23 believe she was on the municipal board, but during that

    24 period of time, I'm not really -- I don't think she

    25 held any particular office.



  41. 1Q. A moment ago you told us that Drago Josipovic

    2 held some union positions, that he was representing the

    3 unions at the Sintevit company and two other

    4 companies. Could you tell us, how did he come to hold

    5 those offices? Was it through appointment or through

    6 election?

    7 A. It was like this -- it would take a great

    8 long time to describe to you the sort of management

    9 system arrangements, when you have workers' assemblies

    10 pronouncing themselves someplace. "Workers' assembly"

    11 means all employees of a production plant. They would

    12 nominate one or two persons from amongst themselves to

    13 the executive board. Then this executive board of the

    14 union would then elect their representatives to the

    15 action conference, that is, all production units would

    16 nominate their representatives. So he had to be

    17 nominated by somebody from his own production plant.

    18 Q. So to try to make it as clear as possible,

    19 and this is something that does not exist any more, but

    20 you are telling us that he was nominated for this

    21 office, for this post?

    22 A. Well, somebody had to nominate him. The

    23 constituency, so to speak, were the body of employees,

    24 that is, somebody had to nominate him and he would be

    25 elected. He was on the list. There would be a secret



  42. 1ballot usually, but at times they would also vote

    2 publicly.

    3 Q. As of when did Drago Josipovic come to hold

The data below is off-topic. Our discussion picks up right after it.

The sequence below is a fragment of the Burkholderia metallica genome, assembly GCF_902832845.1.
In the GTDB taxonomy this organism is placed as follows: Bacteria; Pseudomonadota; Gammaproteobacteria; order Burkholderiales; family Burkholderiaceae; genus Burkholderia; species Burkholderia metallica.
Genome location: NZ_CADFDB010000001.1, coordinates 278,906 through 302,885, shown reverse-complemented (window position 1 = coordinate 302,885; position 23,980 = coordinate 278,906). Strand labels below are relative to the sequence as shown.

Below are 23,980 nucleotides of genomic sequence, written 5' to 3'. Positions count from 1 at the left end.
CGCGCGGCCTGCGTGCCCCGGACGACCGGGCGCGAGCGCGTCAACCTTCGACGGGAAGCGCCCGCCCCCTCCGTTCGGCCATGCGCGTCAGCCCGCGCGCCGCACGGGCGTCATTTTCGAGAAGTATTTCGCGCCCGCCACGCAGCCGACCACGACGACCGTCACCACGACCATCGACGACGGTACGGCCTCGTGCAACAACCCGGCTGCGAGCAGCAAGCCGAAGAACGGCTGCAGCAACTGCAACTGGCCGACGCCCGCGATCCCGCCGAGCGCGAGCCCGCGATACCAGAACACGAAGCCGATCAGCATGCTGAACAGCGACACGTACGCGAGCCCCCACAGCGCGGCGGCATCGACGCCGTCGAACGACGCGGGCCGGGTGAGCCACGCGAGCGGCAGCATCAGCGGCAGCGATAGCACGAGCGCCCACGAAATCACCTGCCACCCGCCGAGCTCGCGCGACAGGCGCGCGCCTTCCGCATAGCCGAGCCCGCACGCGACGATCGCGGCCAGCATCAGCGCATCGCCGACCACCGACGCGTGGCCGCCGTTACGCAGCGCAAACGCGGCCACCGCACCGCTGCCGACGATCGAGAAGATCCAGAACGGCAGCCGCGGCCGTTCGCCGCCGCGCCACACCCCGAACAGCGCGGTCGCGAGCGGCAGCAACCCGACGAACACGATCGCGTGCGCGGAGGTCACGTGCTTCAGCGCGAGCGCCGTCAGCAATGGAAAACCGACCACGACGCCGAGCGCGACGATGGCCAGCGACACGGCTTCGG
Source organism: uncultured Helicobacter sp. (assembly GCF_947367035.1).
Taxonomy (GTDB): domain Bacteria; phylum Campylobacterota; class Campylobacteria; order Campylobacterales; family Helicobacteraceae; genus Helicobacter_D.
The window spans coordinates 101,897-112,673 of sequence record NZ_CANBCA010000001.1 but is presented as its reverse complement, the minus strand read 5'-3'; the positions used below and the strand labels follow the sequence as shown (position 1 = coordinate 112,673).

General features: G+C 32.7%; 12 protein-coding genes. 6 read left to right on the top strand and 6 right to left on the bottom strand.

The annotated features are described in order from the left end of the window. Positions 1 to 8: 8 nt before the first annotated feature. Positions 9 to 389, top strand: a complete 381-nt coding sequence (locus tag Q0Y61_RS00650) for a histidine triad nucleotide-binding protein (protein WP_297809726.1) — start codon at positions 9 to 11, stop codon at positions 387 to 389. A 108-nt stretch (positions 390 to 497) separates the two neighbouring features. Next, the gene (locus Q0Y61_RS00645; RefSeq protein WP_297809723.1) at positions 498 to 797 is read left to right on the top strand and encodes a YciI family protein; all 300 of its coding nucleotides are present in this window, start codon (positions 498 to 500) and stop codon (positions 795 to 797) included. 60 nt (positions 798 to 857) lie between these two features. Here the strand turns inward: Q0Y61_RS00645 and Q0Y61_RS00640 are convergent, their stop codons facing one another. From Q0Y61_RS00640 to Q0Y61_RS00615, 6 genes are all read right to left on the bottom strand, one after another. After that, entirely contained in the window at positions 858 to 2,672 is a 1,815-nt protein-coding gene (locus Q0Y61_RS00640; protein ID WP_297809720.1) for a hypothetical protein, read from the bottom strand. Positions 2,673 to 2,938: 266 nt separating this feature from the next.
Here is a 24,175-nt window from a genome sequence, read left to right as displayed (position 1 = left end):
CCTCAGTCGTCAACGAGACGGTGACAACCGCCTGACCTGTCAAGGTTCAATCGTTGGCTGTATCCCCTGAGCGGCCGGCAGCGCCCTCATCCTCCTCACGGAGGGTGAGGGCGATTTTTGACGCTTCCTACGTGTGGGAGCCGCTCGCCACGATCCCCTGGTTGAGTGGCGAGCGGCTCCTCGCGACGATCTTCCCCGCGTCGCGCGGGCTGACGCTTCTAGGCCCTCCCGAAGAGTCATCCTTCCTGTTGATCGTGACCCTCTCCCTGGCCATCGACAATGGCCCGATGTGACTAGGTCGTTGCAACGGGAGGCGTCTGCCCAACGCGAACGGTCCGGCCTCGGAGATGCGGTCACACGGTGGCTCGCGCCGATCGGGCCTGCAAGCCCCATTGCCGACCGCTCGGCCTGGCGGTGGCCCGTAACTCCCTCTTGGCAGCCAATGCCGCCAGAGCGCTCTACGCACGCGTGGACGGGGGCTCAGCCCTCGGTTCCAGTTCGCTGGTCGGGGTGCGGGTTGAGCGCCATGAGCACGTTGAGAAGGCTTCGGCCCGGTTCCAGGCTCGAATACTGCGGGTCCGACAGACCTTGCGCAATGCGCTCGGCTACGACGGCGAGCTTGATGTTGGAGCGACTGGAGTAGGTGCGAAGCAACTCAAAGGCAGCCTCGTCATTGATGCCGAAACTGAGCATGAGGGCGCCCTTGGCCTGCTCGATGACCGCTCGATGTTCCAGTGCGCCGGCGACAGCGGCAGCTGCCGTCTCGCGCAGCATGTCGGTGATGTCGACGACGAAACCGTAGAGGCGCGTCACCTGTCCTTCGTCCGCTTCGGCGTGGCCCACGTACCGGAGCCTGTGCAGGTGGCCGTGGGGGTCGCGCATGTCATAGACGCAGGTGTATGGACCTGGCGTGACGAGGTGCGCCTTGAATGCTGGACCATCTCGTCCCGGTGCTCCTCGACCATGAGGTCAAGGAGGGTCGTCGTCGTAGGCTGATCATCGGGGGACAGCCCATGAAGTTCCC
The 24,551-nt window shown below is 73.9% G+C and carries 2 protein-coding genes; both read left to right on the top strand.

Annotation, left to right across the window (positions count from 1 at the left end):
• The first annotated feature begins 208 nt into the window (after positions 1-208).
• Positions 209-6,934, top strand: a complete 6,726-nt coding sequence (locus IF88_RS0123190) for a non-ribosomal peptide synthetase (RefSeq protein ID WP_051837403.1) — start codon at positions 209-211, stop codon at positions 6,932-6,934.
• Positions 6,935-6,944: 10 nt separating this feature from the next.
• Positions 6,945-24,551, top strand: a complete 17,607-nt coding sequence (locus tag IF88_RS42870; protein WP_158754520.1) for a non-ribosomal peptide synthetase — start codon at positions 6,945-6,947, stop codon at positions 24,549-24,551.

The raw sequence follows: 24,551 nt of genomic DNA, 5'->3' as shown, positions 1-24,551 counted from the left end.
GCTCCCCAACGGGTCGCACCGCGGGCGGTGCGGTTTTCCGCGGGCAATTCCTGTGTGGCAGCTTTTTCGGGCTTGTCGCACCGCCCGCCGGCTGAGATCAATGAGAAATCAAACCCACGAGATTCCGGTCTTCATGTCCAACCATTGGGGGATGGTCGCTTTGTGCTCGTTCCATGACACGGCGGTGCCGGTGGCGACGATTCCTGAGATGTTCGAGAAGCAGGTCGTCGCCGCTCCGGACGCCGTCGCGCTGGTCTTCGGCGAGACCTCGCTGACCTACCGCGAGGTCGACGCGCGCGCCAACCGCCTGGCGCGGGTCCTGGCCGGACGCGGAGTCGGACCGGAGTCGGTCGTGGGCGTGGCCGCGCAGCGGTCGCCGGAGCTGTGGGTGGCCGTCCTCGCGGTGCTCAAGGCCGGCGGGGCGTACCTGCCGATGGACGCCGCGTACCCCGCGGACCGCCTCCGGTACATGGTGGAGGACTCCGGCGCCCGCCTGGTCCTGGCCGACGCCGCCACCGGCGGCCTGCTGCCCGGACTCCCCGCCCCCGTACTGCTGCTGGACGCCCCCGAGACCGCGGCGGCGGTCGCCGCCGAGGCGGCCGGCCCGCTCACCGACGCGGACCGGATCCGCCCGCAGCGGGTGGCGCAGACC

4 these executive posts in the union, these offices in

    5 the union?

    6 A. Well, those were not professional posts. We

    7 call them self-management offices. So he did not do it

    8 professionally. He was not paid for it.

    9 Q. But my question is: When is it that Drago

    10 Josipovic was elected to these offices that you just

    11 described to us?

    12 A. I cannot remember exactly. I do know that

    13 before 1990 he already was nominated. First they would

    14 be elected for a four-year term, then they were elected

    15 for a two-year term. So I cannot say. So it would be

    16 1988 until 1990 he was a member of the executive

    17 board. After '91, I really cannot say without some

    18 reliable proof.

    19 Q. But the same set of documents which Mr. Susak

    20 submitted awhile ago were talking about the beginning,

    21 the early days of 1991.

    22 A. Yes. That documents referred to 1991.

    23 Q. I mean that before that. Drago Josipovic did

    24 not hold any noteworthy office prior to 1991?

    25 A. Yes, that's what is I said. I confirmed that



  43. 1because I worked as of 1991. As of '91, I was on leave

    2 because I was expecting a baby, so that for other

    3 periods of time I can speak only on the basis of some

    4 documentation.

    5 Q. Now I'm referring to 1991, '92, and '93.

    6 During that period of time, the question of political

    7 membership, partisanship, would it affect, of course --

    8 would it affect the membership in the union or the

    9 posts held there, or some management bodies?

    10 A. No. Union organisations had never anything

    11 to do with political membership.

    12 Q. But the political conflict, did it affect

    13 somehow the union movement, the union structure?

    14 A. There were no political conflicts at the

    15 time.

    16 Q. After the elections, after the big elections,